In most of the large cities in the United States approximately one half of the geographic area in those cities is now considered urban. This is typical in most of our larger cities; New York, Chicago, Dallas, Miami, Los Angeles and even in many medium size cities.

Note: the word “urban” can carry with it a great deal of baggage.  The reference here is not intended to identify various groups of people, whether by income level or by racial or ethnic background, but to only identify the neglected and oppressed areas of our cities that are often diverse and multicultural.

A disproportionate percentage of our country’s ethnic minorities live in urban areas.  Overall, 29 percent of U.S. families live in the city.  Yet, 58 percent of African-American families and 54 percent of Hispanic families live in the inner-city.  As you can see, ethnic minorities are really ethnic majorities in many of our cities.

We are talking about a large percentage of the population in the United States.  On an international scale we are talking about a large percentage of the world’s population.  It was Jesus who said to “go into all the world” with the Gospel.  Since our inner-cities are a large part of that world, Christians should be deeply concerned for reaching the inner-city as well as other parts of the world.

Because the People There are Poor

Most U.S. ministry resources target our middle to upper middle class population.  In contrast, the resources of Jesus (His time and energy) prioritized going to the poor.  Jesus preached to the poor, (Luke 4:18).  The scriptures prove this over and over.  Just look in a concordance for all the references to the poor.

You will see that God truly emphasizes going to the poor and ministering to the oppressed.  Obviously, a majority of poor people today are found in our inner-cities.  Therefore, from what we see in the scriptures, these areas are very precious to the heart of God and a top priority in His view of things.  And they should also be a priority in the view of Godly Christians who are following His Word.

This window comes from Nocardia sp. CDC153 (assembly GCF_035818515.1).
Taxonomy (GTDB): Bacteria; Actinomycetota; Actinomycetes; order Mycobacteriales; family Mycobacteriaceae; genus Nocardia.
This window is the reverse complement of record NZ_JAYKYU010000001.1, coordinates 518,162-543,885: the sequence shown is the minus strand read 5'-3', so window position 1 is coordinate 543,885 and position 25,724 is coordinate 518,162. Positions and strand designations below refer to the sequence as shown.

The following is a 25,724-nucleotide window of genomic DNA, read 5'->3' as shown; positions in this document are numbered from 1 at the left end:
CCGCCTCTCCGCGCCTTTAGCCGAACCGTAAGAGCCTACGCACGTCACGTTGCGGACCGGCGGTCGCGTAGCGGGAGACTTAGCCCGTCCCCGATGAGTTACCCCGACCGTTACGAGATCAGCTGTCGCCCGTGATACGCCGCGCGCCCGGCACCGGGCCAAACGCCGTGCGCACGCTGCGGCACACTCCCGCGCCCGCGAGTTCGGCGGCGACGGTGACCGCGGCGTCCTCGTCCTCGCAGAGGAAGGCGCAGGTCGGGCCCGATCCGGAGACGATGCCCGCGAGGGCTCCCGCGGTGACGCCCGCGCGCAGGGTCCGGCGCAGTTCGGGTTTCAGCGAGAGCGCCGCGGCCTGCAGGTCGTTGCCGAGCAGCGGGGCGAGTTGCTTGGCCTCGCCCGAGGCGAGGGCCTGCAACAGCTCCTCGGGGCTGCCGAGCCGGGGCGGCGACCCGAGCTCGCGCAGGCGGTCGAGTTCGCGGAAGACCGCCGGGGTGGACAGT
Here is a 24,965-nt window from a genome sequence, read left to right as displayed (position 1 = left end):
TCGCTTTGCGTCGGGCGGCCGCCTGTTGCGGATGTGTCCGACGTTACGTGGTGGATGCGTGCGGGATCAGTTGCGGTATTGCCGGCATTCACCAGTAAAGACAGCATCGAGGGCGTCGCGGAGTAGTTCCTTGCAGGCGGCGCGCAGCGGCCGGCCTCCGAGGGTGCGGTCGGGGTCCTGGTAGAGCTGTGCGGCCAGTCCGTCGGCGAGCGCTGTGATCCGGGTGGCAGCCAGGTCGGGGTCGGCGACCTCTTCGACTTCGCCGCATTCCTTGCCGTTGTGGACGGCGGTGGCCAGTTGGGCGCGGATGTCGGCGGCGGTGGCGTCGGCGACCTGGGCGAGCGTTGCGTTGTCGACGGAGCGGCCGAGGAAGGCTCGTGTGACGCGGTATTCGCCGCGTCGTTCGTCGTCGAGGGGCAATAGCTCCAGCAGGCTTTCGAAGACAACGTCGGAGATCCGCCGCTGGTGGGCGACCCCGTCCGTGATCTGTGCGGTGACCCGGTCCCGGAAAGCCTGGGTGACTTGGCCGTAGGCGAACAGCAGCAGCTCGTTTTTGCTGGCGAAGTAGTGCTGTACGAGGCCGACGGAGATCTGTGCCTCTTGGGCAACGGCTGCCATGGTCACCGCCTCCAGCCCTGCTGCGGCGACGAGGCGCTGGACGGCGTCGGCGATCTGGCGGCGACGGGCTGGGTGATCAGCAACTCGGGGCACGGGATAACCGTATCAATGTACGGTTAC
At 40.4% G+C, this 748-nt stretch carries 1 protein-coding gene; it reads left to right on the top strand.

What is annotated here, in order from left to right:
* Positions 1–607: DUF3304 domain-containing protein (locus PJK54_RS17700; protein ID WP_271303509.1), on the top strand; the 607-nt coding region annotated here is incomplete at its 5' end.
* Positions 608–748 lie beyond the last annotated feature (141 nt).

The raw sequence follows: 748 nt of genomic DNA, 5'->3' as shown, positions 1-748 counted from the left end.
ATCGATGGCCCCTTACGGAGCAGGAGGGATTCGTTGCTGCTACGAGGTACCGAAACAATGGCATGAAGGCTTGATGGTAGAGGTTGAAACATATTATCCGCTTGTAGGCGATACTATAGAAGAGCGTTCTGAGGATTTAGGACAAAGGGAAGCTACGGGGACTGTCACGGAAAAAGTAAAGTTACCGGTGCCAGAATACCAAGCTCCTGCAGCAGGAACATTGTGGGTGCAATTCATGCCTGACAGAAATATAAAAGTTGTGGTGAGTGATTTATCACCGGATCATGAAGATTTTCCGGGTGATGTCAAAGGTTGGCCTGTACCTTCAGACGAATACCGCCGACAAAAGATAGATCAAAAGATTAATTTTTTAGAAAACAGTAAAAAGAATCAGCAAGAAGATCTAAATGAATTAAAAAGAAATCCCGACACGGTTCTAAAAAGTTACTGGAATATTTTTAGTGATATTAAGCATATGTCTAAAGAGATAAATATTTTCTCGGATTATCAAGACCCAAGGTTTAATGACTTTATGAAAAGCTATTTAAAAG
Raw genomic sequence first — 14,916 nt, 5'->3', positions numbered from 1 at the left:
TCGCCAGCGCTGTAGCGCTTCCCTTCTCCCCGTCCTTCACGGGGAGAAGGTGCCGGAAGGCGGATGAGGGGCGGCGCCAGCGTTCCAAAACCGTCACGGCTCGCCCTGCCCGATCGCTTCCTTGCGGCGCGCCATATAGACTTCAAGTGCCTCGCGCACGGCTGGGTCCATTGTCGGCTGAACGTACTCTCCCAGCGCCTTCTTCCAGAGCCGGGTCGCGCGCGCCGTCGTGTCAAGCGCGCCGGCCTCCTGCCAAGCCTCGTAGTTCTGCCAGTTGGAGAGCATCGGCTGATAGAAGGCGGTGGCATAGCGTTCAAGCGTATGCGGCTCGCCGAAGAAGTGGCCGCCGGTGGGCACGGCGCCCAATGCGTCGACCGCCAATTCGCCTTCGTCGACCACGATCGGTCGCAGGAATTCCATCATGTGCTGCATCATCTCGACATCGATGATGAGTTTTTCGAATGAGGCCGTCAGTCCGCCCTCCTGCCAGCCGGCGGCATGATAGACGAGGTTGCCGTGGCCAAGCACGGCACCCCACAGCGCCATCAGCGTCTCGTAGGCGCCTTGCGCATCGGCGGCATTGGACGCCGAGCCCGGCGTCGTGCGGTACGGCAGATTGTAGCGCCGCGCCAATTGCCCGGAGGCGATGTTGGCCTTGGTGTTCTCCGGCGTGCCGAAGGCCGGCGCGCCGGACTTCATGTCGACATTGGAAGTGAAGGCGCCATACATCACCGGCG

Because There’s an Open Door.

In I Corinthians 16:9, the Bible talks about an open door.  This indicates that we should look around to observe where God is already at work and has already opened doors for our ministries to serve Him.  There is no place where the doors are more open than in the inner-city.  People are looking for help; they will accept help from spiritual sources.  There are no problems getting building permits or occupancy permits for ministries or churches.  The government, businesses, neighbors; everyone is happy for you to do anything that will help people in need.  There are very few restrictions.  We should not take this for granted.  For now the door is open, let us walk through it while we can.

God emphasizes by means of His instruction and example – that ministry to the poor and oppressed are high on His priority list.  A majority of poor people today are found in the urban areas of our cities.  Ray Bakke has said, “We must keep the urban poor high in our priorities.  The poor are no less sinners than the rich are, but they have also been sinned against.  They are the victims of other people’s sins and injustices.  Our ministries must be accompanied by a struggle for justice and righteousness.  Many Christians are missing the point that social action is not done in order to communicate the gospel, but as a sign or evidence that the gospel has already been received and acted upon.”

In looking at these three simple answers to the question, “Why Go to the City,” it is easy for some of us to feel some emotions of conviction and guilt.  That is not the intention here at all, however do not ignore those feelings either.  Ask God to help you see where they come from and what it is He would like to teach you, or have you do about those feelings.

Renewing the City with Hope, Compassion and Justice